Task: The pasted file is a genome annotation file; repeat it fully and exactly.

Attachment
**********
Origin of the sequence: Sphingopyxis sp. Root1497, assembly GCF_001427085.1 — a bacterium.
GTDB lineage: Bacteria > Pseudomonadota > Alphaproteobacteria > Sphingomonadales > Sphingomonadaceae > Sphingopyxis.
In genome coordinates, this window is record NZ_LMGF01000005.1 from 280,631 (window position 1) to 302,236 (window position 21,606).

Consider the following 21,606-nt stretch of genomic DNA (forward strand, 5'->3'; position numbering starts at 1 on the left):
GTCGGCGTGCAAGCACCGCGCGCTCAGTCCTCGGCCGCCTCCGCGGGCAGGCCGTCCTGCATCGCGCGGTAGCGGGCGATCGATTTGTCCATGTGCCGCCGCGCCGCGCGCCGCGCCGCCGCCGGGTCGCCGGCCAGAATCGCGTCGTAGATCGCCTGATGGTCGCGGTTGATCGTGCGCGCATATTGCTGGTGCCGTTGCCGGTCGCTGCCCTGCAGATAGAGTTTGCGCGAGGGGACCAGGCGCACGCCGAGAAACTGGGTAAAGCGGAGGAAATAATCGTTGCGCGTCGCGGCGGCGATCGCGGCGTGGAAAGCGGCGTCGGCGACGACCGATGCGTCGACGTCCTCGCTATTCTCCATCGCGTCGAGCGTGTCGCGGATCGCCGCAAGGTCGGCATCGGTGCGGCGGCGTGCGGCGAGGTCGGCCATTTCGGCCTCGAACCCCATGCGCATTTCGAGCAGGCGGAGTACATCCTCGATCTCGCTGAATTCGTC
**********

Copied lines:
Origin of the sequence: Sphingopyxis sp. Root1497, assembly GCF_001427085.1 — a bacterium.
GTDB lineage: Bacteria > Pseudomonadota > Alphaproteobacteria > Sphingomonadales > Sphingomonadaceae > Sphingopyxis.
In genome coordinates, this window is record NZ_LMGF01000005.1 from 280,631 (window position 1) to 302,236 (window position 21,606).

Consider the following 21,606-nt stretch of genomic DNA (forward strand, 5'->3'; position numbering starts at 1 on the left):
GTCGGCGTGCAAGCACCGCGCGCTCAGTCCTCGGCCGCCTCCGCGGGCAGGCCGTCCTGCATCGCGCGGTAGCGGGCGATCGATTTGTCCATGTGCCGCCGCGCCGCGCGCCGCGCCGCCGCCGGGTCGCCGGCCAGAATCGCGTCGTAGATCGCCTGATGGTCGCGGTTGATCGTGCGCGCATATTGCTGGTGCCGTTGCCGGTCGCTGCCCTGCAGATAGAGTTTGCGCGAGGGGACCAGGCGCACGCCGAGAAACTGGGTAAAGCGGAGGAAATAATCGTTGCGCGTCGCGGCGGCGATCGCGGCGTGGAAAGCGGCGTCGGCGACGACCGATGCGTCGACGTCCTCGCTATTCTCCATCGCGTCGAGCGTGTCGCGGATCGCCGCAAGGTCGGCATCGGTGCGGCGGCGTGCGGCGAGGTCGGCCATTTCGGCCTCGAACCCCATGCGCATTTCGAGCAGGCGGAGTACATCCTCGATCTCGCTGAATTCGTC